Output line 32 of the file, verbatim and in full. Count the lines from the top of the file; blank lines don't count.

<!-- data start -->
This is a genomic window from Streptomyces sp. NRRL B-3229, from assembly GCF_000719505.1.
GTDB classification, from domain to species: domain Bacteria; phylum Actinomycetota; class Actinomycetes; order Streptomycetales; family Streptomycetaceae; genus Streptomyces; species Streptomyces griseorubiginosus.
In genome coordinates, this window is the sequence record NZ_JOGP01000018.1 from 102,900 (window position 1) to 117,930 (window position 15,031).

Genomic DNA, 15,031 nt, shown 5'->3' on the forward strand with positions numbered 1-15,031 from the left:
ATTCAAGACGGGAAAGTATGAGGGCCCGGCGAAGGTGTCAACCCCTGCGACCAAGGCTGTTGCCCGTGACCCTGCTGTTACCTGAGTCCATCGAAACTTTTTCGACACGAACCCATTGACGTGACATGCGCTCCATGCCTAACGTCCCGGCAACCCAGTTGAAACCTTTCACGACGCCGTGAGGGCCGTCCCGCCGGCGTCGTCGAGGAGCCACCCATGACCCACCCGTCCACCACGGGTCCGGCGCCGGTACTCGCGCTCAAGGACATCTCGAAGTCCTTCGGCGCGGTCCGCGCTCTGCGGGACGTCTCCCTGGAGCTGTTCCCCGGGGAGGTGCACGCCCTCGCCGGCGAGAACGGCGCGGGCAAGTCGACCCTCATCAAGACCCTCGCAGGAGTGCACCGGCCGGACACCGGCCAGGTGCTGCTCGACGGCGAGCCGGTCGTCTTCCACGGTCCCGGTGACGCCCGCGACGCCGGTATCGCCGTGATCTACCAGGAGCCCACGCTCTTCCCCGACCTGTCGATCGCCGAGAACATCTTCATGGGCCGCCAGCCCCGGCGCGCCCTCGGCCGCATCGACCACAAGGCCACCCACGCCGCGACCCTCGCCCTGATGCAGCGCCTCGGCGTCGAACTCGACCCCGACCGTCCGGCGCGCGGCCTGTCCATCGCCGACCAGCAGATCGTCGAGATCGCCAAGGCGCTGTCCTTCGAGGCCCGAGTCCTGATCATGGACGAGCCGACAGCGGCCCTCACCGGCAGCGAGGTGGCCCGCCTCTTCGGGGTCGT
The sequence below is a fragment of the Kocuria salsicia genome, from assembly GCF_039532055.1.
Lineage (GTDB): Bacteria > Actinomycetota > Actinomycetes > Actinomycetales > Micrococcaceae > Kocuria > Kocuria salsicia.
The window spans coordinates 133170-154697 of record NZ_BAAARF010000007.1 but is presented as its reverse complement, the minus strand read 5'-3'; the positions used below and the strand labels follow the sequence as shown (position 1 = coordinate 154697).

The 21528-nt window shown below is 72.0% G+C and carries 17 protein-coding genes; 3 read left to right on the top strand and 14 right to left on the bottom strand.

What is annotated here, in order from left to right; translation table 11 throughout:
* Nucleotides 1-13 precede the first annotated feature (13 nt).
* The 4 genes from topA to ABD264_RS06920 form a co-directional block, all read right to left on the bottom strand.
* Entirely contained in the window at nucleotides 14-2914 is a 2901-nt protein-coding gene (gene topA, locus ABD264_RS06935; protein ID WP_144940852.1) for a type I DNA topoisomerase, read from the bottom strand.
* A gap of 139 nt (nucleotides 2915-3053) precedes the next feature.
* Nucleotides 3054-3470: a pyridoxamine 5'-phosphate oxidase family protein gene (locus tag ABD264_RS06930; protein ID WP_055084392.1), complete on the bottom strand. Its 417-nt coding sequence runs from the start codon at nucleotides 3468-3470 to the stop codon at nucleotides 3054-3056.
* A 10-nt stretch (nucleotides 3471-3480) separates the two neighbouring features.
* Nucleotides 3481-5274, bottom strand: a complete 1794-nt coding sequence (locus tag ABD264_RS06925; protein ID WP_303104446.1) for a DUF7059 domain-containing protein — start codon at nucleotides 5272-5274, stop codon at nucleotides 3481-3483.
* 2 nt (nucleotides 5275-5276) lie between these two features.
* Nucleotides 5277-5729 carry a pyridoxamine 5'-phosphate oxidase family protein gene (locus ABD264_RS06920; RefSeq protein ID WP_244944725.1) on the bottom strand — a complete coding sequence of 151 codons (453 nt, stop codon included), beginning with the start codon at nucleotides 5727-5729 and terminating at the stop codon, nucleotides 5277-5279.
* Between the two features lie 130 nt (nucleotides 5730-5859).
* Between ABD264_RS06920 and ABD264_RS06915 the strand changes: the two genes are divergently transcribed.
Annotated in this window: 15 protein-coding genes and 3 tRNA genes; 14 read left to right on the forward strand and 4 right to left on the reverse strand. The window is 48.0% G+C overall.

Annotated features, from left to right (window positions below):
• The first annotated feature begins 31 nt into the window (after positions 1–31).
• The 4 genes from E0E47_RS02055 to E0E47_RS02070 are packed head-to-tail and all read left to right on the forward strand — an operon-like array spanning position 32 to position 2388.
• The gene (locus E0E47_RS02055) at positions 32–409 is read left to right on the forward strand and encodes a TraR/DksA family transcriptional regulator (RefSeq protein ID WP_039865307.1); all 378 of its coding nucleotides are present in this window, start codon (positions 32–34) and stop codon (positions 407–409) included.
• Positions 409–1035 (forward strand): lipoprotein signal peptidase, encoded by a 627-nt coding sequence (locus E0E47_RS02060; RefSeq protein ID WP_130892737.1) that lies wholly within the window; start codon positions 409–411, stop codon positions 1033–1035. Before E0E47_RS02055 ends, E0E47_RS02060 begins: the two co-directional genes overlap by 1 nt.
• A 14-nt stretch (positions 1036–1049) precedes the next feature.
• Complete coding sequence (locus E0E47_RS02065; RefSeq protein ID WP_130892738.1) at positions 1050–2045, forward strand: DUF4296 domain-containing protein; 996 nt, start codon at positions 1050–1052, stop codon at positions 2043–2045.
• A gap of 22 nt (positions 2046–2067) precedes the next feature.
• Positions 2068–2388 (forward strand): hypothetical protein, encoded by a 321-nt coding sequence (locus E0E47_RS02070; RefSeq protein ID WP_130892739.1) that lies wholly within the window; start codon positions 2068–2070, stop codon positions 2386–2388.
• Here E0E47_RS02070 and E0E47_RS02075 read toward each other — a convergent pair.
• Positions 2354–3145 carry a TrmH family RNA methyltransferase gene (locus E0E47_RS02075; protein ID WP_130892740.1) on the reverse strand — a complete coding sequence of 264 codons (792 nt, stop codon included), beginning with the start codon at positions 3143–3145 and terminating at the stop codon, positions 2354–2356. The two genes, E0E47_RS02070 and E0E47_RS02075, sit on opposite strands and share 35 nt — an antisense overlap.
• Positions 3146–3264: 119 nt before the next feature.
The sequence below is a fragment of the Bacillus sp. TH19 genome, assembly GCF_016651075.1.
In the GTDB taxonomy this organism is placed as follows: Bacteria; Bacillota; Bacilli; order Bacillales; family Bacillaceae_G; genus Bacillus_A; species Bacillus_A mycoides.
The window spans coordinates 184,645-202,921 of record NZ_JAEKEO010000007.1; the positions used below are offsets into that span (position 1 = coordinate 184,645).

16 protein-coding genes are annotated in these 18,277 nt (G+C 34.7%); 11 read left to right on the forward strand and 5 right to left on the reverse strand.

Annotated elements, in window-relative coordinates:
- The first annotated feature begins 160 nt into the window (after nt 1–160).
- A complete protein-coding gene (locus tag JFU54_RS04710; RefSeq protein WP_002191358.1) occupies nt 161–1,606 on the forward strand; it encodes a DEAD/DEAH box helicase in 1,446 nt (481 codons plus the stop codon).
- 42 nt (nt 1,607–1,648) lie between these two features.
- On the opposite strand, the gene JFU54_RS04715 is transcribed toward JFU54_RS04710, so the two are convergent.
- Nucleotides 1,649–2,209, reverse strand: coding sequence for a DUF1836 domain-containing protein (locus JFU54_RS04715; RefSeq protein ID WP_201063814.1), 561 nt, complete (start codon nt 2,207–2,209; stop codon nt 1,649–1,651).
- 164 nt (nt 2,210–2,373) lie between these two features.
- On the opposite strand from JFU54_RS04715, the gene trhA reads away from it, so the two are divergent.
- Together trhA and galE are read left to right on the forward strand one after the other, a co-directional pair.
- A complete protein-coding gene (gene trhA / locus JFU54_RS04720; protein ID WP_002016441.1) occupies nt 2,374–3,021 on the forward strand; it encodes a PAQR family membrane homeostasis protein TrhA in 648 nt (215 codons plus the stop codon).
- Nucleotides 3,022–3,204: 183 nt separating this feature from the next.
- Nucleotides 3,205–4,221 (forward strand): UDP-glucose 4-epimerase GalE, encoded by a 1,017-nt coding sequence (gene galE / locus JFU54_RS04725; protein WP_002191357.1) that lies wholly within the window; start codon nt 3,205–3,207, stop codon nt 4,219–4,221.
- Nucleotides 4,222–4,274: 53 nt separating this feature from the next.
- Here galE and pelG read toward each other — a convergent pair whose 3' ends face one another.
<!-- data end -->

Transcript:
• Here E0E47_RS02070 and E0E47_RS02075 read toward each other — a convergent pair.